In one of many online articles professing the origin of well-known and popular English sayings, I was particularly struck by the one related to "Cat got your tongue". The author writes
Origin: The English Navy used to use a whip made with multiple rope endings called a ‘cat’o’-nine-tails’. After whipping a victim, they’d joke “cat got your tongue?” Others believe the expression comes from the Ancient Egyptian method of cutting out the tongues of blasphemers and serving them to cats for dinner.
Despite the article being only posted earlier today (October 1, 2020), the story didn't ring true to my ears. In fact, a simple Google search revealed the following
Phrase Finder rejects the source, and adds
The expression [cat got your tongue] sounds as though it might be old but isn't especially so. I can find no instances of it in print until the mid 19th century, as in this example from the Wisconsin newspaper The Racine Democrat, December 1859 […]
The early examples of the expression in print all come from the USA, which reinforces the falsity of the Egyptian or Royal Navy origins.
The Science Museum Group website states that the 18th century weapon used to punish sailors is in fact the origin of the equally popular sayings, “Not enough room to swing a cat” and “Letting the cat out of the bag”; the latter referring to the bag in which the whip was kept.
Wikipedia claims the custom of treating cuts and lacerations with brine, caused by the flogging instrument, created the following phrase
After the flogging was completed, the sailor's lacerated back was frequently rinsed with brine or seawater, which was thought to serve as a crude antiseptic (although it is now known that seawater contains significant microbial components). Although the purpose was to control infection, it caused the sailor to endure additional pain, and gave rise to the expression "rubbing salt into his wounds"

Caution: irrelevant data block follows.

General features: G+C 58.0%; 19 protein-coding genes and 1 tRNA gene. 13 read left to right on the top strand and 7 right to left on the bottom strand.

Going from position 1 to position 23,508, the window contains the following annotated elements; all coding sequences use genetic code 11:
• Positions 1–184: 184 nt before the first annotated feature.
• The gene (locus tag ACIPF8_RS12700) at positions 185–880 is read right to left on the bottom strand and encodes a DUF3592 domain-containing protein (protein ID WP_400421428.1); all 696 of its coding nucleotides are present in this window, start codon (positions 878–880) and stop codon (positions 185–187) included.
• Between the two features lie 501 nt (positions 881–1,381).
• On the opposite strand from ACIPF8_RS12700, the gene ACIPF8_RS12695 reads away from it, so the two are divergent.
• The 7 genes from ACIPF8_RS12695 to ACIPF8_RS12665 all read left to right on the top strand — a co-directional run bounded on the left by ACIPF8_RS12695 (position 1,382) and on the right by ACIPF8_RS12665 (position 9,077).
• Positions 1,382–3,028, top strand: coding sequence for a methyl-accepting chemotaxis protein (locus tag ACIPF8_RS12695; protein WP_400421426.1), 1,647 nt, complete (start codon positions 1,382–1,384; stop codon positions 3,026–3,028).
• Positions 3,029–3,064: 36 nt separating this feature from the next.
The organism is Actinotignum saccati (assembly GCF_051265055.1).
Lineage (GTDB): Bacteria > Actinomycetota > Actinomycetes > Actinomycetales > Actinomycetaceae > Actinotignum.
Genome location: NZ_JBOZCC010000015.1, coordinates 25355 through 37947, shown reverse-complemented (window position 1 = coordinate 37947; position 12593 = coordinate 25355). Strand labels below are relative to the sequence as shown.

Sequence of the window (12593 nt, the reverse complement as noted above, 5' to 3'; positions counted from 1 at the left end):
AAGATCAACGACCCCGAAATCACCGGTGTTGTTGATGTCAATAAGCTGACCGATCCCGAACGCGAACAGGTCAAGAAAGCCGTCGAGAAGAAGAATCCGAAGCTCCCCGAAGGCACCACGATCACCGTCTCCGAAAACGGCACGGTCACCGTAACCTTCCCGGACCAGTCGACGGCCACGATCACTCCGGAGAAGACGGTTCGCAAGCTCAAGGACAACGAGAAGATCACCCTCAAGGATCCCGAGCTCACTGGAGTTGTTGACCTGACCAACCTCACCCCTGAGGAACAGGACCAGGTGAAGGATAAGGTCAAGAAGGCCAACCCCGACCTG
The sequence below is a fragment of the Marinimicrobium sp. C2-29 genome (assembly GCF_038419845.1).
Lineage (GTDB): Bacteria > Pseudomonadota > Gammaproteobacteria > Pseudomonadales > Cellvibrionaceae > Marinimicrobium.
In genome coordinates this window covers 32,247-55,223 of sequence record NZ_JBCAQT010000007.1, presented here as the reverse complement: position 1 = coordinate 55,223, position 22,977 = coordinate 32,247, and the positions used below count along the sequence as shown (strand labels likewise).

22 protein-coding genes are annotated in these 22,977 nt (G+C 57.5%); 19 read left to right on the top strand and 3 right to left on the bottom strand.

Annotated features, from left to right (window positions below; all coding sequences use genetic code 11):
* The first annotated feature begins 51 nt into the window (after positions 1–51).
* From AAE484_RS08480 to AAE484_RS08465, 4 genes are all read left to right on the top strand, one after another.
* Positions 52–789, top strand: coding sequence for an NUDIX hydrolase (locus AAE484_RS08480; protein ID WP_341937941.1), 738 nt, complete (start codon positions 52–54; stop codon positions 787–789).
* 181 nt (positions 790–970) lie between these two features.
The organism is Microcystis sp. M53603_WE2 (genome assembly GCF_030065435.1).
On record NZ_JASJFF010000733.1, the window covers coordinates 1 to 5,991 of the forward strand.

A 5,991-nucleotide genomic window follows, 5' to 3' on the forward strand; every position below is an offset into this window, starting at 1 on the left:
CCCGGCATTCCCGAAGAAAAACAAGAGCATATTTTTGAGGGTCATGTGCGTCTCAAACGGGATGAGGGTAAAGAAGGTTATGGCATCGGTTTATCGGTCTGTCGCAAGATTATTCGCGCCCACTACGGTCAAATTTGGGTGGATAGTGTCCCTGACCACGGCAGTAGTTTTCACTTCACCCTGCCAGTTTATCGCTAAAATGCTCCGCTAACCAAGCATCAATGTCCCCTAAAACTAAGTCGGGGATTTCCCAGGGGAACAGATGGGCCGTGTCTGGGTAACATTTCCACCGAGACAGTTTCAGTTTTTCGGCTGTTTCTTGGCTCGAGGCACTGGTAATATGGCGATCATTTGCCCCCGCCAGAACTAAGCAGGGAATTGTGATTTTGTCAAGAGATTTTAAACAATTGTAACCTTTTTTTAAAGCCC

World Wide Words' post argues that the saying “no room to swing a cat" was already familiar to the English well before the whipping instrument was first documented in literature.
It’s clear that even by 1665 the expression was idiomatic. This makes it very unlikely that it should derive from cat-o’nine-tails, since the first mention of that term for the punishment device is in William Congreve’s play Love for Love of 1695.
However, the following three sources: 1, 2 and 3 all attribute the origin of “cat got your tongue" with the infamous instrument of punishment. There is also an article that says the nine ‘tails’ represent the nine lives of a cat.
It seems clear that the cat-'o-nine-tails, which was made with nine log lines (the knots in the rope helped sailors to measure a ship's speed) is credited to have created numerous English phrases and expressions but not one of the reference actually confirms with certainty that it is the source of any of the phrases listed above.
- Is there an earlier instance than 1695 of cat-o'nine-tails?
- Which of the above expressions, or even a different one, can be safely attributed to the whip used by the Royal Navy?
What type of cat do you swing? EL&U
The Cat Out of The Bag EL&U
not enough room to swing a cat Wiktionary
History of the cat-o’-nine-tails word histories
Cat got your tongue? Phrase Finder
Cat got your tongue? Grammarphobia